The souls of our shoes: A reflection on Egypt

On Thursday night, as Mubarak defiantly refused to step down from the presidency, the demonstrators in Cairo’s Tahrir Square held their shoes high above their heads, making

Egyptians holding up their shoes in Tahrir Square on Thursday night.

visible their soles and directing them symbolically toward Mubarak.  In the Arab world, this action—showing someone the sole of your shoe— is a sign of upmost disrespect.  Raising these shoes seemed to be a final act of frustration in a thirty-year, and a three-week, struggle against the Mubarak regime.  And as we saw yesterday, Mubarak has left (Alhamdulilah!/Thank God!).

What is amazing about this revolution is that it wasn’t only the Egyptians holding up their shoes—the world was doing it with them. By Tweeting messages of solidarity, watching live Al-Jazeera coverage in Arabic class, and posting relevant articles on our Facebook pages, we were virtually shaking our shoes and shouting “Huria” (Freedom) along with the democracy protestors across Egypt.  If the Iranian protests of 2009 showed us the potential of social media in fighting oppression, Egypt showed us social media’s power in action.

Youtube clip: American girls protesting in solidarity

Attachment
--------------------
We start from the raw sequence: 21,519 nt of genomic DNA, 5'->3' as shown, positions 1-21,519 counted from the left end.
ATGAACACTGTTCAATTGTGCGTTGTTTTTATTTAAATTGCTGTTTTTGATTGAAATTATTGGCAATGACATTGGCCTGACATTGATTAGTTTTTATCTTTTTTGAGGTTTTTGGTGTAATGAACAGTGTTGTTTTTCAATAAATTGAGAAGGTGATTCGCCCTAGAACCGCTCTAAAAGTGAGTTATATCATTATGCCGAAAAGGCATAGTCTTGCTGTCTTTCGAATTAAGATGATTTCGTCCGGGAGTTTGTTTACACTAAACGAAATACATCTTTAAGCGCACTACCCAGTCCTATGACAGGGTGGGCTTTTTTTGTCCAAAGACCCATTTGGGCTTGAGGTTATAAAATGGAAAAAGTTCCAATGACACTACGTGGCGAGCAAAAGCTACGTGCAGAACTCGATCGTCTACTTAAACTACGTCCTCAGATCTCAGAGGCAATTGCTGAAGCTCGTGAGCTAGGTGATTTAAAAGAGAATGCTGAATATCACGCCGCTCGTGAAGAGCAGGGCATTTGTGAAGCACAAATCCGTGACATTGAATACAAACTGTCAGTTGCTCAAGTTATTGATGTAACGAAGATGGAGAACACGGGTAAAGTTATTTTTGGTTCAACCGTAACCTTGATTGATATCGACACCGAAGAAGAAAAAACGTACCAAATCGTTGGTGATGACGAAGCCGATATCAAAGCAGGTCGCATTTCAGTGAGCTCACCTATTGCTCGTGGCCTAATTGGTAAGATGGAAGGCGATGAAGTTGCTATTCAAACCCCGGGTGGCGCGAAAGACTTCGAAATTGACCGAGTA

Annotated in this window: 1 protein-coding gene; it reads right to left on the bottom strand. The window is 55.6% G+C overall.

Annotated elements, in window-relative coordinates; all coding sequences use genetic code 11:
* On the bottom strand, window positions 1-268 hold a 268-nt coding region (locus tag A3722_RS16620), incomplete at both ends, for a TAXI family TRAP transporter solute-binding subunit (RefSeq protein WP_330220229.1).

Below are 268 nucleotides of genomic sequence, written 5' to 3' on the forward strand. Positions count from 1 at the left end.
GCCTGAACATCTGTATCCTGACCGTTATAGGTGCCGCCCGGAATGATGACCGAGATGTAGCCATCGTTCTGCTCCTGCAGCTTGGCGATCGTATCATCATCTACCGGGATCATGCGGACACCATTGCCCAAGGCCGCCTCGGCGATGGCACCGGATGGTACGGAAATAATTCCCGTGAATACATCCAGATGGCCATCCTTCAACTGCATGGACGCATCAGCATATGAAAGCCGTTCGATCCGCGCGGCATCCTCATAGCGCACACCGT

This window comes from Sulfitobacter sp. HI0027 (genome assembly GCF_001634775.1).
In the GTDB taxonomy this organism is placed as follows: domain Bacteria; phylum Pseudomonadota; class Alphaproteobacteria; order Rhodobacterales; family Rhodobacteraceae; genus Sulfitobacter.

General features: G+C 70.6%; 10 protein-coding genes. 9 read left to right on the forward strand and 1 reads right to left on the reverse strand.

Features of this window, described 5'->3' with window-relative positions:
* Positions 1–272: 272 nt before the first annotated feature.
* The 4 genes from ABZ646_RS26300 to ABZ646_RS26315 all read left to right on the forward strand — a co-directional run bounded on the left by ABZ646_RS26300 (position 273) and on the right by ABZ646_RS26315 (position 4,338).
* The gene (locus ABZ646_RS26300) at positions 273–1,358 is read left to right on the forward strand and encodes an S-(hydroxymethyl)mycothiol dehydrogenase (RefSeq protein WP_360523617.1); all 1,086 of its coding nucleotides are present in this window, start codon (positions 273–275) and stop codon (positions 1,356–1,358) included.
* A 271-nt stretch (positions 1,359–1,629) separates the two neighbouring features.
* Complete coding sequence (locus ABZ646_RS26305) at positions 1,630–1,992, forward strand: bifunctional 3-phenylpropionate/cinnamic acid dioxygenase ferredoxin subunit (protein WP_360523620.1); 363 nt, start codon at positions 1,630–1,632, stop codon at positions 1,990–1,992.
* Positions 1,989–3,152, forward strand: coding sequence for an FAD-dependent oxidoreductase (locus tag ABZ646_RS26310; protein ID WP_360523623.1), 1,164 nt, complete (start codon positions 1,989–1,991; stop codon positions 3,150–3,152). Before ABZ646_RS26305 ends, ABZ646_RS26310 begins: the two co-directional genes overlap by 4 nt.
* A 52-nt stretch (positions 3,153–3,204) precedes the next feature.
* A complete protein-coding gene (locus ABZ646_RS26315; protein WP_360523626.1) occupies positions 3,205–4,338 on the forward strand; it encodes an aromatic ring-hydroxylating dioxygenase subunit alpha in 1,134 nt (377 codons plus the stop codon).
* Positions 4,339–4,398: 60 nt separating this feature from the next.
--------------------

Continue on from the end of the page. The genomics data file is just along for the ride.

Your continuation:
My favorite example of Internet solidarity was a YouTube video posted by an American family.  After watching the protests on TV, the man’s four daughters didn’t want to go sleep; they were too excited and wanted to participate in whatever way they could.  So these four little blonde girls marched around their living room with signs of support and shouting Arabic phrases, and their dad taped it. I almost cried while watching it.  I commend these parents so much for educating their young children about current events and the importance of standing in solidarity with others.  As a parent, I hope I can encourage this kind of curiosity and compassion in my kids.

While the Egyptian people did receive support from many Americans and others around the world, their movement lacked support from most democratic governments, most notably the US, who claims to be a beacon of democracy.  Our government has advocated democracy in word and in deed in other countries, yet regarding Egypt, the US government’s support of the democracy movement was weak.  The Obama Administration was unwilling to criticize Mubarak’s regime (an old ally), and the administration’s call for non-violence rightly fell on deaf ears when discarded tear gas canisters were found bearing the words “Made in the USA.”

Despite the fact that these demonstrations lacked institutional support and rejected violence except in cases of self-defense, the Egyptian people were able to successfully oust their president, the symbol of their oppressive regime.  This fact is utterly mind-blowing and gives me and so many others a renewed belief in the power of grassroots organizing and non-violent responses to oppression.